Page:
God knows there’s no shortage of novels like this. A mystery centering on a love for books? I feel aggressively pandered to. I respond to booky thrillers as I would a girl wearing a Princess Leia gold bikini, resentful of the assumption that they’ve totally got my number.
So I approach literary thrillers with a raised eyebrow, which doesn’t descend unless 50 pages go by that don’t suck.
And I’m happy to report that such a thing eventually happened with The Shadow of the Wind, a solidly written, sorta-Gothic literary bestseller that had critics hailing Carlos Ruiz Zafón as an equal of Byatt and Eco, some even going so far as to say he surpasses Dickens. I wouldn’t canonize it by any means, but The Shadow of the Wind is one the strongest examples of a literary thriller I’ve come across.
Daniel Sempere, son of a modest Barcelona bookseller, comes into the possession of a one-of-a-kind novel, The Shadow of the Wind, penned by a little-known virtuoso named Julián Carax. You know that one novel that seems to bond forever with your book-loving soul? This one becomes Daniel’s, and though he’s offered a small fortune for the book, he won’t part with it. Soon a mysterious figure appears who, hell-bent on annihilating Carax’s legacy, burns every copy of Carax he can get his hands on, and he will have Daniel’s with little negotiation. Investigating the stalker, Daniel finds himself entrenched in a labyrinth of what can only be scandal and murder.
Early on, this book didn’t have me. It pulls the same nonsense that The Historian (a vastly inferior book) did, applying artificial suspense by having its villainous marauder appear in some window or alleyway and do nothing.
Reader: Carlos, it’s been three more chapters and you haven’t progressed the central conflict at all.
Zafon: ‘… a-a-and then out of the corner of his eye he sees that same man in the dark suit! Dun-dun-dun!’ Ah, yes, you were bitching about something?
Reader: Yeah, that’s not conflict. That’s just you pressing the Dun-dun-dun button at the end of each chapter.
Zafon: You know what? Eat shit.
Carlos Ruiz Zafon’s probably a nice man in real life.
The Real Twist? It’s Pretty Good.
Some have called this novel overlong, which I wouldn’t say, but do I see this being a better mystery if it hit the ground running with Daniel age 18 and referencing some of the younger, formative experiences in flashbacks. The thing is, Zafon wants this to be both a thriller and a coming-of-age tale, but an insistence upon the latter dulls the suspense of the former. The two genres are somewhat incompatible, so it’s great as neither, but Shadow of the Wind’s Bildungsroman elements do lend it a winning poignancy, and the mystery being uncovered is good and twisty.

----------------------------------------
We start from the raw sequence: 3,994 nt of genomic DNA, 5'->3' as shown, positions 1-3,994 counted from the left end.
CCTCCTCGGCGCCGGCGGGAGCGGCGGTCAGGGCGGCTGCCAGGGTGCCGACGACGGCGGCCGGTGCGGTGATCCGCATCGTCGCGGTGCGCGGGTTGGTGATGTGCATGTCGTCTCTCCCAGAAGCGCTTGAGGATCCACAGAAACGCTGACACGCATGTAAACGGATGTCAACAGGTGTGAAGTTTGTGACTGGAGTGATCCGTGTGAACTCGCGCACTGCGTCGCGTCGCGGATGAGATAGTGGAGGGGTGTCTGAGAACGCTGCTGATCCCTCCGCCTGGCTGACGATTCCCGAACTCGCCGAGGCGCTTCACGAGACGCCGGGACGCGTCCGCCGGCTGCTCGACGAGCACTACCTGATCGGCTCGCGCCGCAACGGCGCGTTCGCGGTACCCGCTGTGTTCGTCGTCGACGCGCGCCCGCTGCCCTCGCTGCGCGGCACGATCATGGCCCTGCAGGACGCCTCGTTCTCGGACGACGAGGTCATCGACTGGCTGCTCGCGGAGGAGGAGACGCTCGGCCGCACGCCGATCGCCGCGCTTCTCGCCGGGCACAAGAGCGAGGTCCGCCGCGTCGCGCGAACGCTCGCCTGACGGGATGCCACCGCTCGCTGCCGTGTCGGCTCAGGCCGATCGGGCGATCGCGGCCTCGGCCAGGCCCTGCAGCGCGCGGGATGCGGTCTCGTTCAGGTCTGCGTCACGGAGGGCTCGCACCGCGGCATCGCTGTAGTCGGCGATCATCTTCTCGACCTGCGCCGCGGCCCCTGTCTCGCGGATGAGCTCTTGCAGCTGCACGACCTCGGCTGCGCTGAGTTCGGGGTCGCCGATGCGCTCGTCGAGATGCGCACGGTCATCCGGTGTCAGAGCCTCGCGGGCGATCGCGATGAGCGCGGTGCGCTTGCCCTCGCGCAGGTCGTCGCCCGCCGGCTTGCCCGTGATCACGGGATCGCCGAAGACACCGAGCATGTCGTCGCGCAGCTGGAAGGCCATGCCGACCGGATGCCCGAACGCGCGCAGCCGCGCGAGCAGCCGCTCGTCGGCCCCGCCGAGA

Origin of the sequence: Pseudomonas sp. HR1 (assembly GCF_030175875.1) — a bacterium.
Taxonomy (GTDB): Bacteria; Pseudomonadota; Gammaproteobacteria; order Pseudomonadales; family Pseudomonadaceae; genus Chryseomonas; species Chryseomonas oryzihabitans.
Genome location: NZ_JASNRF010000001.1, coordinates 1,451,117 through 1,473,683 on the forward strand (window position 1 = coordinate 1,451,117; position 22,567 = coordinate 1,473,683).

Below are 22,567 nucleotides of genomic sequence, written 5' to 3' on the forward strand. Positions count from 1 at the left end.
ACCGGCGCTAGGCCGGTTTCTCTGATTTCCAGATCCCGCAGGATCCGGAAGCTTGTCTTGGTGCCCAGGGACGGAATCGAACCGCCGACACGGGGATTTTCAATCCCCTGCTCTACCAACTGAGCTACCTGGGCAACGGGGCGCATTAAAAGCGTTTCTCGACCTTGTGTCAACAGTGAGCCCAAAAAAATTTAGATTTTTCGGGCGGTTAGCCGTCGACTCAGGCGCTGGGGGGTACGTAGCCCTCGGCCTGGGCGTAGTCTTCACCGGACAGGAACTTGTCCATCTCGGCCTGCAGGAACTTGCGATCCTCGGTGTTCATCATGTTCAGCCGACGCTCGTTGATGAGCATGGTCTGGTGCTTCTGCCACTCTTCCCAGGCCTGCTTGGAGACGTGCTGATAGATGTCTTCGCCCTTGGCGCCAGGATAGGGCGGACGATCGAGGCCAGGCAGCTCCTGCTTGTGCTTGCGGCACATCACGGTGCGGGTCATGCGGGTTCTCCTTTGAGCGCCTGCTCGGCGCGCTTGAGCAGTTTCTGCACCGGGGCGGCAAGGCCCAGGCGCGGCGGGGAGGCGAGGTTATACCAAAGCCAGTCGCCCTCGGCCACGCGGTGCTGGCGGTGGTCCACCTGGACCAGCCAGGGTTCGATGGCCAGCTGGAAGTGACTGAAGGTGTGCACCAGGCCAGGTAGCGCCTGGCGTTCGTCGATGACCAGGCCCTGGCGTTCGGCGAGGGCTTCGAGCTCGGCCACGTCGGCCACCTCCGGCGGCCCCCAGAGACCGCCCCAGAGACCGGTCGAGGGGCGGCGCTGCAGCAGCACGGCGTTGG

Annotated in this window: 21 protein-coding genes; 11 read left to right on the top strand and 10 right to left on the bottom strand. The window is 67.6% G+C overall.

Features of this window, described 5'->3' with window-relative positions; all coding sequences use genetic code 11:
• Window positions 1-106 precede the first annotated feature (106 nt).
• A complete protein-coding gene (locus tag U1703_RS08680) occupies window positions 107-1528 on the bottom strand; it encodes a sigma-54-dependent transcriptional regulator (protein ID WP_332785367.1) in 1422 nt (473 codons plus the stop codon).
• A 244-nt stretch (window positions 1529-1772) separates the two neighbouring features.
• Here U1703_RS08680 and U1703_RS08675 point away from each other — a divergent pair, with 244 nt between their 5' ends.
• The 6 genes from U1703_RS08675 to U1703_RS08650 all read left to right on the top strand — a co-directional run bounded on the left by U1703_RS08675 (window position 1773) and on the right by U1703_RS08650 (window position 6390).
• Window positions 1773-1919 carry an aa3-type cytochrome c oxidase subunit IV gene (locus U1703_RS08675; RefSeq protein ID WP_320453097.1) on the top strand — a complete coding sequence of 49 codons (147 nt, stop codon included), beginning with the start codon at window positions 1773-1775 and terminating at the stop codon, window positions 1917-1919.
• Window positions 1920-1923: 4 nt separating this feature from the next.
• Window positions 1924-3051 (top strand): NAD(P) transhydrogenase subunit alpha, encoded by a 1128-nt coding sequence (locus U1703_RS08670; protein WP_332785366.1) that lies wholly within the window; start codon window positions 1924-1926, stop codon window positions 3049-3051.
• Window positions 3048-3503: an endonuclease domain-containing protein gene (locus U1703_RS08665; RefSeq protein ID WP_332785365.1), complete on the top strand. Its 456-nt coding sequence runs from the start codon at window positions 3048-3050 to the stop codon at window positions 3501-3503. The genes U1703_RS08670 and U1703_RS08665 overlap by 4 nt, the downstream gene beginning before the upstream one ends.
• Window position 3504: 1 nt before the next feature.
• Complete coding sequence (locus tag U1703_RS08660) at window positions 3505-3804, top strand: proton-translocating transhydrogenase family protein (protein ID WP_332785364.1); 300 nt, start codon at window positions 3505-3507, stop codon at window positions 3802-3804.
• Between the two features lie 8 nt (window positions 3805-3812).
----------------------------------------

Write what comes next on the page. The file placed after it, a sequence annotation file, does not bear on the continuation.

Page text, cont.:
The characters are well drawn albeit with a couple puzzling exceptions. Daddy issues abound in Shadow of the Wind, yet the protagonist’s actual daddy manages to be a non-entity. The narrative finds little use for Mr. Sempere and leaves him languishing on the shelf like a science book in Kansas. Its main villain, the inspector known as Fumero, is marked by his grins and giggles as he threatens to boot one’s teeth out, but once the story progresses he lazes into your garden-variety asshole sociopath.
But by and large, the tragic and conniving people surrounding Daniel enliven this book. The designated scene-stealer is Fermín Romero de Torres, the rakish hobo who turns out to have been a spy during the civil war (for the losing side, hence his hobohood). Whether he’s handing out Oscar Wilde-esque insults or schooling Daniel in the enigma that is the fairer sex, he’s an endlessly entertaining sidekick.
I said earlier that this book had a Gothic feel, and that’s mostly due to the setting. With its gaslamps and gargoyles overlooking dark alleyways, 1950s Barcelona may as well be 19th Century. The Carax backstory takes us back another 20-30 years, and besides being pre-civil war and WWII, it feels no different. This novel has a powerful sense of place, and because of that place, it’s suspended in time.
A pleasant surprise. I honestly wouldn’t mind cracking open the prequel even though the characters I met in this one will be mostly absent. The Shadow of the Wind spawned two follow-ups now, the latest having just appeared this summer, so fans of this novel still be gettin’ their Zafón.
Yeah, yeah, I’m sorry.
Read it if:
1. You’d like to have your cynicism of literary thrillers thoroughly tested.
2. You have no such cynicism.